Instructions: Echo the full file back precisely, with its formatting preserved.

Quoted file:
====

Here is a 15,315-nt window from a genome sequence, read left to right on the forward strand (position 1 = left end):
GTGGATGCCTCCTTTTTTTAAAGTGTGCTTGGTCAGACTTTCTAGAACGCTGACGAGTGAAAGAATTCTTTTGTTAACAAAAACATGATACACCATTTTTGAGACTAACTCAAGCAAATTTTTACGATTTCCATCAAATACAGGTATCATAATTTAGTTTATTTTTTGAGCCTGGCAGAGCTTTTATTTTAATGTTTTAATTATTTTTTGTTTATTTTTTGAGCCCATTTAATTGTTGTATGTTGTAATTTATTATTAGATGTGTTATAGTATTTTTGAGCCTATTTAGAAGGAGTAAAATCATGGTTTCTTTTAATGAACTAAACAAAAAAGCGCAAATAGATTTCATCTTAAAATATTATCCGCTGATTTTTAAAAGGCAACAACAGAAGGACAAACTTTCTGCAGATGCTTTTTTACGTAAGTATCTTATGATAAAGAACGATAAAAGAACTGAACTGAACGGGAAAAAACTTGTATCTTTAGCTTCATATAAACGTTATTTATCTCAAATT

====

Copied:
Here is a 15,315-nt window from a genome sequence, read left to right on the forward strand (position 1 = left end):
GTGGATGCCTCCTTTTTTTAAAGTGTGCTTGGTCAGACTTTCTAGAACGCTGACGAGTGAAAGAATTCTTTTGTTAACAAAAACATGATACACCATTTTTGAGACTAACTCAAGCAAATTTTTACGATTTCCATCAAATACAGGTATCATAATTTAGTTTATTTTTTGAGCCTGGCAGAGCTTTTATTTTAATGTTTTAATTATTTTTTGTTTATTTTTTGAGCCCATTTAATTGTTGTATGTTGTAATTTATTATTAGATGTGTTATAGTATTTTTGAGCCTATTTAGAAGGAGTAAAATCATGGTTTCTTTTAATGAACTAAACAAAAAAGCGCAAATAGATTTCATCTTAAAATATTATCCGCTGATTTTTAAAAGGCAACAACAGAAGGACAAACTTTCTGCAGATGCTTTTTTACGTAAGTATCTTATGATAAAGAACGATAAAAGAACTGAACTGAACGGGAAAAAACTTGTATCTTTAGCTTCATATAAACGTTATTTATCTCAAATT